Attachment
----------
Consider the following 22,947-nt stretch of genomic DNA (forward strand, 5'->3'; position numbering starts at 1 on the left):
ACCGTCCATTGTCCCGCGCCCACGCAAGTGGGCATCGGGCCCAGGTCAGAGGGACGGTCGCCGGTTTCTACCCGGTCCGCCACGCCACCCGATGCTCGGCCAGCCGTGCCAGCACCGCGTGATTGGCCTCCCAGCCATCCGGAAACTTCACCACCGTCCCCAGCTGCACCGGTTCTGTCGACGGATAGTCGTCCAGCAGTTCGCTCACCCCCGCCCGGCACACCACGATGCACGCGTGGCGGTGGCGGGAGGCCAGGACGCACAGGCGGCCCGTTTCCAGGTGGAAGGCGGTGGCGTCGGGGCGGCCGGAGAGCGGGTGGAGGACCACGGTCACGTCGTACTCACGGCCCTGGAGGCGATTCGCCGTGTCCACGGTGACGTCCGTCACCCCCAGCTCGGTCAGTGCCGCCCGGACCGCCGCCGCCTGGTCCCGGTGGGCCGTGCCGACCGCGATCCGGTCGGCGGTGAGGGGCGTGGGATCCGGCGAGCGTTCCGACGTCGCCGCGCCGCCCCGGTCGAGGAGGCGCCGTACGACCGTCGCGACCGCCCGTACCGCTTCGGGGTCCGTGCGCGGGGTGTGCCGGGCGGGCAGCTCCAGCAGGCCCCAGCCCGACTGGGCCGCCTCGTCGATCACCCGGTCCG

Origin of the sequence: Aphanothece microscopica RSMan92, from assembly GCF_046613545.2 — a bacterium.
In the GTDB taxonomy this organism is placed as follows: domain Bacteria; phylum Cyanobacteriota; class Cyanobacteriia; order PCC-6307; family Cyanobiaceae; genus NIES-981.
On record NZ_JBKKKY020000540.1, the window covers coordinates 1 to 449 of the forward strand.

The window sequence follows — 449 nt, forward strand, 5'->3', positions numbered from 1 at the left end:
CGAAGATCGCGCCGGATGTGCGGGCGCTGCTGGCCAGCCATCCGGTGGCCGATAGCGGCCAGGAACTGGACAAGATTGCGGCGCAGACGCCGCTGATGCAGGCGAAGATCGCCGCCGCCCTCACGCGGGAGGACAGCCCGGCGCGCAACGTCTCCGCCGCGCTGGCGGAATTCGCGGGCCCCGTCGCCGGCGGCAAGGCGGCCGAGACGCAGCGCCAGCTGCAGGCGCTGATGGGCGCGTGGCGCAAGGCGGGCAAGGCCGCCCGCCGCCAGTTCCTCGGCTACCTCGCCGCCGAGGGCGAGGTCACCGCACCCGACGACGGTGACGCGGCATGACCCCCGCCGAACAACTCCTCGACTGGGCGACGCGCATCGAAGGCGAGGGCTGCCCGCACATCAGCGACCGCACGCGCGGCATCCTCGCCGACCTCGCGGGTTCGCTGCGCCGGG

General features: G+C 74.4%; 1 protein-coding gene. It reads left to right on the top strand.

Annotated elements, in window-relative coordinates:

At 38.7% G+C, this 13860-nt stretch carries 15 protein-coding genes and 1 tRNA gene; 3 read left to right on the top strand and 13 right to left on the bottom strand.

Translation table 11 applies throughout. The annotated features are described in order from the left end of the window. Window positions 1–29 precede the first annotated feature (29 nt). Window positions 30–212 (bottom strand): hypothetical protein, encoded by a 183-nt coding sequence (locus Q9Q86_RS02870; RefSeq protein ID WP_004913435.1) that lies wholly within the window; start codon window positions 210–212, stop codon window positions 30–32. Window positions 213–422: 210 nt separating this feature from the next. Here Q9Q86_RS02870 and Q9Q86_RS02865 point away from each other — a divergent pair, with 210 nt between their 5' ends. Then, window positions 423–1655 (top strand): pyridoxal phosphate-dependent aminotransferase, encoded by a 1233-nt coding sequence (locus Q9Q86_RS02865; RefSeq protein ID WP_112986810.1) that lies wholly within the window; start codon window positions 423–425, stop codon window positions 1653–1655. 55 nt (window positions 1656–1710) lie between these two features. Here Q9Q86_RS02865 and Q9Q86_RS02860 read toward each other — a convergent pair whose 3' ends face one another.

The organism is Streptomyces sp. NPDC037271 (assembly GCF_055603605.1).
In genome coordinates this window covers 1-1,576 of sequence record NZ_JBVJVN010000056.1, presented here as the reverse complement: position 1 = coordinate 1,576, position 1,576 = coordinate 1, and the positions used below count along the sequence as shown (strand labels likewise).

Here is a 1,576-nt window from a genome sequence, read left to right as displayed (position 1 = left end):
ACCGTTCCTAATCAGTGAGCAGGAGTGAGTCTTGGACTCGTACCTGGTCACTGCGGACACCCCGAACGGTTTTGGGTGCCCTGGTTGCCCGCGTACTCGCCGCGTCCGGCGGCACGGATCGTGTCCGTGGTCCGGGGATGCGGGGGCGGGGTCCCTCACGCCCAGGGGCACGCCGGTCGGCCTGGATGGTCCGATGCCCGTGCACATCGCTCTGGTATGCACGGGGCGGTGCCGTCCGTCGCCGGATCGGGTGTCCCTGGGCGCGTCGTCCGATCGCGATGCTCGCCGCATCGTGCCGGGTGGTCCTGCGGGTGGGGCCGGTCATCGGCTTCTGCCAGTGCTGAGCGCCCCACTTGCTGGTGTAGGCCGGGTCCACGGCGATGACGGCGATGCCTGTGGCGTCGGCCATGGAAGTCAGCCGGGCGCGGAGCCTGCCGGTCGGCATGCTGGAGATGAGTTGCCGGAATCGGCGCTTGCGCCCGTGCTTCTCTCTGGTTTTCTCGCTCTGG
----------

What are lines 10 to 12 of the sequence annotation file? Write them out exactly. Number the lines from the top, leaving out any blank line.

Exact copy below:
At 38.7% G+C, this 13860-nt stretch carries 15 protein-coding genes and 1 tRNA gene; 3 read left to right on the top strand and 13 right to left on the bottom strand.

Translation table 11 applies throughout. The annotated features are described in order from the left end of the window. Window positions 1–29 precede the first annotated feature (29 nt). Window positions 30–212 (bottom strand): hypothetical protein, encoded by a 183-nt coding sequence (locus Q9Q86_RS02870; RefSeq protein ID WP_004913435.1) that lies wholly within the window; start codon window positions 210–212, stop codon window positions 30–32. Window positions 213–422: 210 nt separating this feature from the next. Here Q9Q86_RS02870 and Q9Q86_RS02865 point away from each other — a divergent pair, with 210 nt between their 5' ends. Then, window positions 423–1655 (top strand): pyridoxal phosphate-dependent aminotransferase, encoded by a 1233-nt coding sequence (locus Q9Q86_RS02865; RefSeq protein ID WP_112986810.1) that lies wholly within the window; start codon window positions 423–425, stop codon window positions 1653–1655. 55 nt (window positions 1656–1710) lie between these two features. Here Q9Q86_RS02865 and Q9Q86_RS02860 read toward each other — a convergent pair whose 3' ends face one another.

The organism is Streptomyces sp. NPDC037271 (assembly GCF_055603605.1).